|Directed by||Rahul Dholakia|
|Produced by||Rahul Dholakia
|Written by||David N. Donihue
|Music by||Zakir Hussain
|Cinematography||Robert D. Eras|
|Edited by||Aarif Sheikh|
|Distributed by||PVR Pictures|
|Running time||122 minutes|
Parzania (translation: Heaven and hell on earth) is a 2007 Indian drama film co-written and directed by Rahul Dholakia; David N. Donihue is the other co-writer. The film featured Naseeruddin Shah and Sarika in the lead roles, while Corin Nemec and Raj Zutshi played supporting roles. Made on a budget of US$700,000, the film was shot in Ahmedabad and Hyderabad.
The film is inspired by the true story of a ten-year-old Parsi boy, Azhar Mody, essayed in the film as Parzaan Pithawala in the film, who disappeared after the 28 February 2002 Gulbarg Society massacre, during the communal riots in Gujarat in 2002 during which 69 people were killed. The film traces the journey of the Pithawala family while trying to locate their missing son.
Allan (Corin Nemec), an American, arrives in Ahmedabad searching for answers, to find internal peace and to understand the world and his troubled life. He choses India as his school and Gandhi as his subject of his thesis. It is here that he meets the Pithawala family — Cyrus (Naseeruddin Shah), his wife Shernaz (Sarika), son Parzan (Parzan Dastur) and daughter Dilshad (Pearl Barsiwala). The Pithawalas being Parsis follow Zoroastrianism. Through them and the teachings of an Gandhian, Allan starts to find peace of mind.
The plot is based on the story of Rupa Mody, whose son went missing after the 2002 Gujarat riots. The ten-year-old Parzan disappears during these riots when their surrounding homes are attacked. Cyrus, Shernaz and Dilshad manage to escape the carnage. In the aftermath of the riots, Cyrus searches for his missing child while fighting for his own sanity. While assisting the Pithawalas in their search, Allan battles to uncover the reason behind the riots in an effort to make some sense of the incident. People start to question government's official explanation of the incident which downplays any conspiracy. As a result, a Human Rights Commission is formed. Through the commission, several witnesses and victims testify against the indifference of the police to protect them from the rioters. The film ends with a dedication to the victims of communal violence.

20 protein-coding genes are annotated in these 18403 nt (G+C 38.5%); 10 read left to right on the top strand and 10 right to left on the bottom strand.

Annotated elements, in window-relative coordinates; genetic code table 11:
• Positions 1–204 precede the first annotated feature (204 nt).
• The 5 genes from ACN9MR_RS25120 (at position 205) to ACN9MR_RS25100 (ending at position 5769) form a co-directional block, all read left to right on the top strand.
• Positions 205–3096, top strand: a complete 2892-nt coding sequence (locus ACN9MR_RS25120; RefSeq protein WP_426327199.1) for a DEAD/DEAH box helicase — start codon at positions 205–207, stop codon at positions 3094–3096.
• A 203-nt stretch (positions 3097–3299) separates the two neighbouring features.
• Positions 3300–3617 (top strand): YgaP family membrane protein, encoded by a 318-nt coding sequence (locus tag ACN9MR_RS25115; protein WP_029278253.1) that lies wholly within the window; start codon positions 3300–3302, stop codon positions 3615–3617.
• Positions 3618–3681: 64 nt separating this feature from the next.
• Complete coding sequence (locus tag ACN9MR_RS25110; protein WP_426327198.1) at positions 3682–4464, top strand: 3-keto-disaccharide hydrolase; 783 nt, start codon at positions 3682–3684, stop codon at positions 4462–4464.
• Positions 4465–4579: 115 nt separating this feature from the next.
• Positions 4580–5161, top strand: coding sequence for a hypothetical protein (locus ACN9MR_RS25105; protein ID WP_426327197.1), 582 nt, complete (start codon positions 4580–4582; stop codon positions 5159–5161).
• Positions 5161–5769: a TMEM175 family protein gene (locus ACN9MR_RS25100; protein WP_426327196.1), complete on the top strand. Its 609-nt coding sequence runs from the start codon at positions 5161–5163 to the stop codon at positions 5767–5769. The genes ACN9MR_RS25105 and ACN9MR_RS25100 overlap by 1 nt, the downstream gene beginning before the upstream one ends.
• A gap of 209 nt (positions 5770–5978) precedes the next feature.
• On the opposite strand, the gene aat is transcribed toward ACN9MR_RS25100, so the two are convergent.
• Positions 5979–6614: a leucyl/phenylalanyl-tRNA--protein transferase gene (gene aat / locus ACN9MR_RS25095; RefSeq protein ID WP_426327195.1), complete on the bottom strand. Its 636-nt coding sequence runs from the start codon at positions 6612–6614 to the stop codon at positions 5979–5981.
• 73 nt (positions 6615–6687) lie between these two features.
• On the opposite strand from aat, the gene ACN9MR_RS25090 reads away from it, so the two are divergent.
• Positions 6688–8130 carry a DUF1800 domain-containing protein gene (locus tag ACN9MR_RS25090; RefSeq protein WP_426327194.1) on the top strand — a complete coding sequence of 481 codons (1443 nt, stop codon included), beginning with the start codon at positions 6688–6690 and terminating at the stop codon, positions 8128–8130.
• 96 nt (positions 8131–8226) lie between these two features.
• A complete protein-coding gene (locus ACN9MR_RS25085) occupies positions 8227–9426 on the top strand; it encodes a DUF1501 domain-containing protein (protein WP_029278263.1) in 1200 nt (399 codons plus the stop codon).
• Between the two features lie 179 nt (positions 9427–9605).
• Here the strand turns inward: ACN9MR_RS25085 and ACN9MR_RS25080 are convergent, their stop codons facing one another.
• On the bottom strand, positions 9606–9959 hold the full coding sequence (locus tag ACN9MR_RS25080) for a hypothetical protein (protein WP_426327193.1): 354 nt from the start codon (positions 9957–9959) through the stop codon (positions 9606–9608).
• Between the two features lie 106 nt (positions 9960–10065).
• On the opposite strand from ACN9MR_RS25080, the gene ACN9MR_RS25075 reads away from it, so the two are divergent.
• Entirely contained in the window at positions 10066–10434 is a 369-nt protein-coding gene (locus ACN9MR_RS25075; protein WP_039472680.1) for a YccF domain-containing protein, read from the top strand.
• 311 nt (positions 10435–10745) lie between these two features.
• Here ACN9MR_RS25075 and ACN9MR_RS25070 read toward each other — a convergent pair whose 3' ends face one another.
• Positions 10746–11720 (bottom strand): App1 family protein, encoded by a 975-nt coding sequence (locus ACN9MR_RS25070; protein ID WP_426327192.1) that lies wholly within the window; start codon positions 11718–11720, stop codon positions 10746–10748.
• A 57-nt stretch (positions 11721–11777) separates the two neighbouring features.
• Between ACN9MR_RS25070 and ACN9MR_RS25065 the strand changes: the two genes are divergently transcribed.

- Naseeruddin Shah as Cyrus
- Corin Nemec as Allan
- Sarika as Shernaz
- Parzan Dastur
- Pearl Barsiwalla
- Raj Zutshi
- Asif Basra
- Pushpendra Saini
- Ram Gopal Bajaj
In the 2002 communal riots in Gujarat, Los Angeles-based director Rahul Dholakia faced a personal tragedy. The riots left his friend's family shattered and this left an indelible mark on him. It hurt him all the more because the incidents happened in his home state. He felt responsible, both morally and socially, and wanted to speak up as a filmmaker. Most of the US$700,000 budget came from two of his Indian friends in the United States. Dholakia chose to make the film in English because he thought that communal riots was a global issue. Furthermore, he was unsure whether he could have the film released in India, given the sensitive nature of the film.
While deciding on the cast, Dholakia said that they were not looking at people's physical appearances. He added:
We didn't want glamorous people to play realistic roles. We've shot the film without any makeup, etc. We needed people who looked believable. So casting did play a major role, and I'm not even talking about the principal cast. Every actor in the film has been auditioned, and that includes people with one line to say or not even that.
Veteran actor Naseeruddin Shah was the first and obvious choice for the film. But Dholakia was very apprehensive about whether Shah would agree to do the film, and if he could pay his remuneration. His latter worry was because the film started out as a very low-budget film. After Dholakia narrated the script to him, Shah said, "I agree in principle, provided we make this sensitively and sensibly." Shah thought that the film's story needed to be told, and he felt that he had to be part of it. After agreeing to join the cast, Shah did not actively research for his character. Being a parent himself, he felt that it was not difficult for him to empathize with the family whose son was lost in the riots. After a 18 years of hiatus, Sarika chose to return to cinema with this film. Since the film dealt with a real and sensitive issue, she felt that Parzania went beyond than being just a film. Despite facing the camera after a long gap, Sarika felt quite comfortable during the shooting.
Shortly thereafter, Shah, Sarika and Dholakia went through the script in great detail. Owing to their screen and real-life experiences, Shah and Sarika suggested changes and revised the script several times.
Because the film was about communal riots in Gujarat, the film was purposefully not released there, as the cinema owners refused to screen it, fearing backlash. After an initiative by ANHAD, a civil rights group, the film was screened at some places in the state after April 2007.
Sarika's acting skills, that were particularly on display in the last scene of the film where she narrates her trauma to the human rights panel, is worth mentioning. She delineates the simultaneously existing emotionally exhausted, as well as, tough nature of an aggrieved mother, who has endured a life changing traumatic experience, by way of her excellent acting. Her acting combined with natural and down to earth expressions, evoked heavy applause from supporters and critics alike, thereby also fetching her a National Award.
- Won - Silver Lotus Award - Best Actress - Sarika
- Won - Golden Lotus Award - Best Direction - Rahul Dholakia
2008 - Screen Awards
- Won - Ramnath Goenka Memorial Award
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